California Court Finds Philip Morris Misrepresented Health Benefits of Marlboro Lights, Lead Trial Counsel for Plaintiffs, Mark P. Robinson, Jr. of RCRSD Reports

On September 24, 2013, following a three month trial and almost sixteen years of litigation, San Diego County Superior Court Judge Ronald S. Prager issued a long-awaited ruling (case No. 711400) against cigarette manufacturer Philip Morris USA, Inc., finding that over a period of several years the company had deceptively marketed its top-selling Marlboro Lights as being less harmful than regular full-flavored cigarettes.

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...the evidence showed that the public was misled into believing that light cigarettes were ‘lighter’ and less harmful than regular cigarettes

Newport Beach, CA (PRWEB) September 26, 2013

In a 21 page ruling concluding Case No. 711400, Judge Prager found that Philip Morris USA “misrepresented that Marlboro Lights were less harmful than Marlboro Reds and other full-flavored cigarettes,” even though “PM USA knew there was no health benefit.” The Court found that “PM USA’s own research from as early as the 1970’s revealed that, as actually smoked, Marlboro Lights provided no significant reduction in the amount of tar and nicotine ingested by most smokers,” but that “PM USA continued to sell light cigarettes without correcting this deception and persistently failed to disclose that Marlboro Lights actually provided smokers with the same amount of tar and nicotine as regular cigarettes.”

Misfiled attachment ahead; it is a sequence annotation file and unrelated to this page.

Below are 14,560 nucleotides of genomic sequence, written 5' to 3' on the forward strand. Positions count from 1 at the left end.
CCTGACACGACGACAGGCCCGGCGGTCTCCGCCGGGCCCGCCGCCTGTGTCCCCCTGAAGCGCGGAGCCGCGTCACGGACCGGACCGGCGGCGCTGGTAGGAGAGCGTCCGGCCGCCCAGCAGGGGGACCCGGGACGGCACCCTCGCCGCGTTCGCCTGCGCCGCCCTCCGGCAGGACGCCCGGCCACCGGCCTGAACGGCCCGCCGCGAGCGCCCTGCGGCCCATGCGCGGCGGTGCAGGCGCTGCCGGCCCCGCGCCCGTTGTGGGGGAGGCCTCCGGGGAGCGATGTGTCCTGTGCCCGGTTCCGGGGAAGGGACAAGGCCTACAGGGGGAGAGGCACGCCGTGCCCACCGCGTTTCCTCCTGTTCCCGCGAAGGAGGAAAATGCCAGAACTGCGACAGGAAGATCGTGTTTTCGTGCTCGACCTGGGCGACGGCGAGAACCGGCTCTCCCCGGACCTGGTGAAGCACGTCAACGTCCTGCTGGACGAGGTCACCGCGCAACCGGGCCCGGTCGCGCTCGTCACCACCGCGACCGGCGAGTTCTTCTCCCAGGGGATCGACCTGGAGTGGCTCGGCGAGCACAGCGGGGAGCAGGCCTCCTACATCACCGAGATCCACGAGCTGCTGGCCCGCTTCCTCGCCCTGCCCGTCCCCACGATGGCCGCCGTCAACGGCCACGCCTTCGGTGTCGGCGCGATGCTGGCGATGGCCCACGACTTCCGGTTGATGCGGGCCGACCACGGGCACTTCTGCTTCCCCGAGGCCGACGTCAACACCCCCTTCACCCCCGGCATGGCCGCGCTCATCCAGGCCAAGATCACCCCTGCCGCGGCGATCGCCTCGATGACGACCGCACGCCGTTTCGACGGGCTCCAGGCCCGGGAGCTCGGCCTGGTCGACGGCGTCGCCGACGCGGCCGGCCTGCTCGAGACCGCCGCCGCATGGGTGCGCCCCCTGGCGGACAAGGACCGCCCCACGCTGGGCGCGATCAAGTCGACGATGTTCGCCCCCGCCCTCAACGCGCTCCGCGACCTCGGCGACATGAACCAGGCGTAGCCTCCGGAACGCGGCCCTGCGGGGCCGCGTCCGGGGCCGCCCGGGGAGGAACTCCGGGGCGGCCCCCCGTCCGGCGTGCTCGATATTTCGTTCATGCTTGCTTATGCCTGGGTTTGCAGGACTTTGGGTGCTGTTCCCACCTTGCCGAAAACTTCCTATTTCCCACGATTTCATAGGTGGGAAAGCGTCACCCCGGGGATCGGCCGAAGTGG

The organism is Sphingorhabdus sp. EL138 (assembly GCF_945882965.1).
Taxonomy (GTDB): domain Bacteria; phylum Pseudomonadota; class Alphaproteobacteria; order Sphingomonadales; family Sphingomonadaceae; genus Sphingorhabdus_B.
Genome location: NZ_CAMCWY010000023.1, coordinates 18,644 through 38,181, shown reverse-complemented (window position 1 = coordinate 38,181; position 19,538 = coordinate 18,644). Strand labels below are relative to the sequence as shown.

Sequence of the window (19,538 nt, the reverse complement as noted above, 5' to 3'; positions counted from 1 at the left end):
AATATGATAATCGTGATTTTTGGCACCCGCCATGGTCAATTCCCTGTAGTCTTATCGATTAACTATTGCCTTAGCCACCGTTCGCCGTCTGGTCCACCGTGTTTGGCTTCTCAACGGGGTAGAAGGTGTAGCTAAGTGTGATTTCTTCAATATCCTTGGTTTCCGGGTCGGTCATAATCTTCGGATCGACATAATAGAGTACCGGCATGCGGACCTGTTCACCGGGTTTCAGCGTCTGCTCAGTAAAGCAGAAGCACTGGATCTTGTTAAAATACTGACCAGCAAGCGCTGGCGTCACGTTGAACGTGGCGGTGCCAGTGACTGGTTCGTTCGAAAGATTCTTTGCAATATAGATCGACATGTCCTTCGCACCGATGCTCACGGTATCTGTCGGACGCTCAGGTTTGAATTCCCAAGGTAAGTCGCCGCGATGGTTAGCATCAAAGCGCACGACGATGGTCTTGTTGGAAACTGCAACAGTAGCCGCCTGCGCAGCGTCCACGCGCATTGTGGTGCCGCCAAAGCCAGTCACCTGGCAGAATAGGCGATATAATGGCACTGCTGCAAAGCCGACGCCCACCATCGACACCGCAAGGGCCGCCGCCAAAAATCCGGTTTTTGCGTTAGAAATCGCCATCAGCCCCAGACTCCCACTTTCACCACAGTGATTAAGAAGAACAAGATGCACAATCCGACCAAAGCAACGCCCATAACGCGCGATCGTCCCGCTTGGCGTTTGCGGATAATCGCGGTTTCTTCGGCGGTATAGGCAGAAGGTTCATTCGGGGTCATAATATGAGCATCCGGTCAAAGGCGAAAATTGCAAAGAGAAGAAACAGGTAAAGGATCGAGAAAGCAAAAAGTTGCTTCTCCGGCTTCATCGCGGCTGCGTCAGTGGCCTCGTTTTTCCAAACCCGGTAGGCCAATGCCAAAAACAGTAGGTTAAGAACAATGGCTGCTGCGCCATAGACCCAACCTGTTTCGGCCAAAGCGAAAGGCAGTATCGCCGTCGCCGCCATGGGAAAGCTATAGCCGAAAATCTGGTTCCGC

The certified class action lawsuit, which was brought on behalf of California residents who smoked Marlboro Lights at any time from January 1, 1998 to April 23, 2001, alleged that Marlboro Lights, which were marketed as being lower in tar and nicotine, were not in fact any less harmful than regular cigarettes. The plaintiffs contended that, by suggesting that Marlboro Lights were lower in tar and nicotine, and therefore healthier than regular full flavored cigarettes, Philip Morris deceived the public and violated California’s laws prohibiting false advertising and unfair competition. Originally filed in 1997, the case was decertified in 2004, only to be revived again in 2009 when the plaintiffs won their appeal in front of California Supreme Court. In the interim, the plaintiffs received an assist from the United States Supreme Court, which held in another case (Altria Group, Inc., et al. v. Stephanie Good, et al., case no. 07-562) that false advertising claims involving light cigarettes are not prohibited by federal law. Despite several attempts by Philip Morris to decertify the class, Judge Prager allowed the case to proceed as a certified class action, and denied a motion at the end of the trial to decertify the class.

Although the ruling declined to order restitution or corrective advertising originally sought by the plaintiffs, the Court found in favor of the Plaintiffs on the core contested liability issues. Among the Court’s findings were that:

  • “PM USA MISREPRESENTED THE HEALTH BENEFITS OF MARLBORO LIGHTS”
  • The “Descriptors ‘Lights’ and “Lowered Tar and Nicotine’ represented a health benefit”
  • “PM USA misrepresented that Marlboro Lights were less harmful than Marlboro Reds and other full-flavored cigarettes”
  • “PM USA knew there was no health benefit.”
  • “PM USA’s own research from as early as the 1970’s revealed that, as actually smoked, Marlboro Lights provided no significant reduction in the amount of tar and nicotine ingested by most smokers.”